November 12, 2014

Star Trek: The Next Generation: "Transfigurations"

It's 4 June 1990, and time for Star Trek: The Next Generation.

The Enterprise recovers a badly injured alien from a crashed spaceship. While his body heals with alarming speed, he has no memory of who he is or where he is going - or running from. His powers, however, have an unexpected effect on Lieutenant La Forge.

"Transfigurations" is the sort of episode that's the bane of all review writers: the average episode. There's honestly not a huge amount here that feels like it's worth writing about. It's a competent but unexceptional hour of television that doesn't trip over its own feet but doesn't excel at the same time. It actually feels a little out of place in Season 3, as if it's been held over from one of the first two seasons and is coming to the party a little late and out of fashion. Oddly enough, however, it's not a holdover at all but rather the second script for Rene Echevarria, who kicked things off with "The Offspring" and will go to shape a lot of Star Trek in the future.

The central plot - the amnesiac John Doe is rapidly evolving into an advanced energy-based form - feels by-the-numbers and reheated. It's the sort of bog-standard plot you expect to see on Star Trek. It's done as well as this sort of plot can be; I'm just not enamoured with this sort of plot.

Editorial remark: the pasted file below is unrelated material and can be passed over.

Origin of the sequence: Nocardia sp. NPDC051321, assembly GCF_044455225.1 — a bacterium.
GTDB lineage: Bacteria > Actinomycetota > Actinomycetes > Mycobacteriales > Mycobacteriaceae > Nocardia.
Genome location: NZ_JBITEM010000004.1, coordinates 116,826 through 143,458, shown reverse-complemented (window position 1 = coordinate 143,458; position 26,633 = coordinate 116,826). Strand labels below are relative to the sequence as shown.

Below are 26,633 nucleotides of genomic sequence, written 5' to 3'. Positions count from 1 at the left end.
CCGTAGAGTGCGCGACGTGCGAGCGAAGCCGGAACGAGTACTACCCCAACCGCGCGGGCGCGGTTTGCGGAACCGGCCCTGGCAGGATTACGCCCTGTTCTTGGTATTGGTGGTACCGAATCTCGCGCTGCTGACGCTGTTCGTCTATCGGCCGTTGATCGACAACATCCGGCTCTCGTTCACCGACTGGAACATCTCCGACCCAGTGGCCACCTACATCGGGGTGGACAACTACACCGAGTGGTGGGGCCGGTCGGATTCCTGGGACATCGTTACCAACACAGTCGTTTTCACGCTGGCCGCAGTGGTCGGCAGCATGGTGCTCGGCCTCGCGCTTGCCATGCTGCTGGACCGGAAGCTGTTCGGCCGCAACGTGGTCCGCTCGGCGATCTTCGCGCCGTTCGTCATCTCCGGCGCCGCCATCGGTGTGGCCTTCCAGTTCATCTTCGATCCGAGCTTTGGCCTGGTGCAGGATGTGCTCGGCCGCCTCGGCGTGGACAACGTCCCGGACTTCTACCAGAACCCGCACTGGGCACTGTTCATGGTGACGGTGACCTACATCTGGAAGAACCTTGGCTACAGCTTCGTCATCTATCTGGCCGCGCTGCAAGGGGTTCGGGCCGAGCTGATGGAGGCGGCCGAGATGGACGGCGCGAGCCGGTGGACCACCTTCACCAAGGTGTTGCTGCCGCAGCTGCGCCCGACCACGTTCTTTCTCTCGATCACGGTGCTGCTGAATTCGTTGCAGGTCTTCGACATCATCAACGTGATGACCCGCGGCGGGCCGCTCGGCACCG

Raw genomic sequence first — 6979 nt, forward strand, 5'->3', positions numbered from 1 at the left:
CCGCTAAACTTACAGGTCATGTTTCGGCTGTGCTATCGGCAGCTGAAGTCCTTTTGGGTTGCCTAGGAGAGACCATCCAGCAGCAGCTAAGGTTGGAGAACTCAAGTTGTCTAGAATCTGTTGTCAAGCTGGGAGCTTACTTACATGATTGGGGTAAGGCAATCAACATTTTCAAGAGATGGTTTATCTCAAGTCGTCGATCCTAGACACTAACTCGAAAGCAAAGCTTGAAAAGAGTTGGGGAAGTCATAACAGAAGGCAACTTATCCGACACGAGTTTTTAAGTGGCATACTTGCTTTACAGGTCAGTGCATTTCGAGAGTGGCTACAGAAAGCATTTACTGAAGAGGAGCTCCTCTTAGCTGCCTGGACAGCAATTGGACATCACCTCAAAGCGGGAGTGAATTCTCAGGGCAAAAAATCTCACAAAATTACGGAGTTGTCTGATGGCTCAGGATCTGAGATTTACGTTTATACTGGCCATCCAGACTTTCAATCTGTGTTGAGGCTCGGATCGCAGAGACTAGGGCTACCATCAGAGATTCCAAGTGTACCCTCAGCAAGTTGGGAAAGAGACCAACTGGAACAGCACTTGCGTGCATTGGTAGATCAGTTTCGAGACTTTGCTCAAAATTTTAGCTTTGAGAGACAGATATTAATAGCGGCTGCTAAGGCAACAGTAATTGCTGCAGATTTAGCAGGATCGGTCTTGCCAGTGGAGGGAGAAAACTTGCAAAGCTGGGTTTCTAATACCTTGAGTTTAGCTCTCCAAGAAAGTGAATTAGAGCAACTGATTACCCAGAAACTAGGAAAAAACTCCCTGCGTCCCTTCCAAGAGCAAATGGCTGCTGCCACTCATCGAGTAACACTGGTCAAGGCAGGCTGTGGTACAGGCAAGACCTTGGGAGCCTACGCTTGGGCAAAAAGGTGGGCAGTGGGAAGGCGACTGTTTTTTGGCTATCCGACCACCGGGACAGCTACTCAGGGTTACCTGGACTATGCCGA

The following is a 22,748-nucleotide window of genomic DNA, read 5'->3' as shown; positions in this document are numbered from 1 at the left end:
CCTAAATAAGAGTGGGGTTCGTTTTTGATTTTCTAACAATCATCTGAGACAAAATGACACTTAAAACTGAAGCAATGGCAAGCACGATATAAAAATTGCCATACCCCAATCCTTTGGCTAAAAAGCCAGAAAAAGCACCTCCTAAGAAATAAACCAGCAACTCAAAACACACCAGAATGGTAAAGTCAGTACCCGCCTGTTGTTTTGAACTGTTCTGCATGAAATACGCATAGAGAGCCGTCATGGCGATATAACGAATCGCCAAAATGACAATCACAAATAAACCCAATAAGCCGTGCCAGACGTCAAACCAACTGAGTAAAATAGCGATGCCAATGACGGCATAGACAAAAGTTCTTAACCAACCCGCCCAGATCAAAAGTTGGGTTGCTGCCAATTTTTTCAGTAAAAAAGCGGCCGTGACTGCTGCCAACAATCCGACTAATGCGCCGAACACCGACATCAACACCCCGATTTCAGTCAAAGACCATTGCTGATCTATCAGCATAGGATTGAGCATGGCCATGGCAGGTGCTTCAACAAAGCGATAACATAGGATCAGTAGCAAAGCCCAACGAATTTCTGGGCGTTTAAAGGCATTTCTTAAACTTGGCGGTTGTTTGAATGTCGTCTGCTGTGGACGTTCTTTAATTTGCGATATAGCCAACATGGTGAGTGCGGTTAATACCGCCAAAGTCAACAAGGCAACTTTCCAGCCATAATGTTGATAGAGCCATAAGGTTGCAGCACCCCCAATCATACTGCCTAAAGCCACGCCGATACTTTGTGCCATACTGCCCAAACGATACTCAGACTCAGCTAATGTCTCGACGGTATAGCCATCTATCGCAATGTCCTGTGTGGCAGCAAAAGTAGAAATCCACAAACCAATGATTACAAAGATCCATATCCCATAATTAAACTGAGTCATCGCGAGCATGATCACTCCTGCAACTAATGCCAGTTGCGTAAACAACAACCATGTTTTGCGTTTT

One set of scenes does stand out, which is Worf's attempts to coach Geordi in flirting with women. It's well written, lightly played character comedy and Michael Dorn absolutely nails every punchline with his standard deadpan delivery. The episode also provides some good material for Gates McFadden as Dr Crusher. She's underused in the series in general, so it's nice when they occasionally give her a plotline of her own. She and the amnesiac John Doe (Mark La Mura) have pretty good chemistry.

So all up this is an episode that doesn't waste one's time, but really doesn't feel like it's been time exceptionally well spent. I'm on the fence, but as it's not bad as such I'm going to tip it over into the 'good' pile. 15 good episodes out of 25 gives Season 3 a quality ratio of 60% with just one episode to go: "The Best of Both Worlds".

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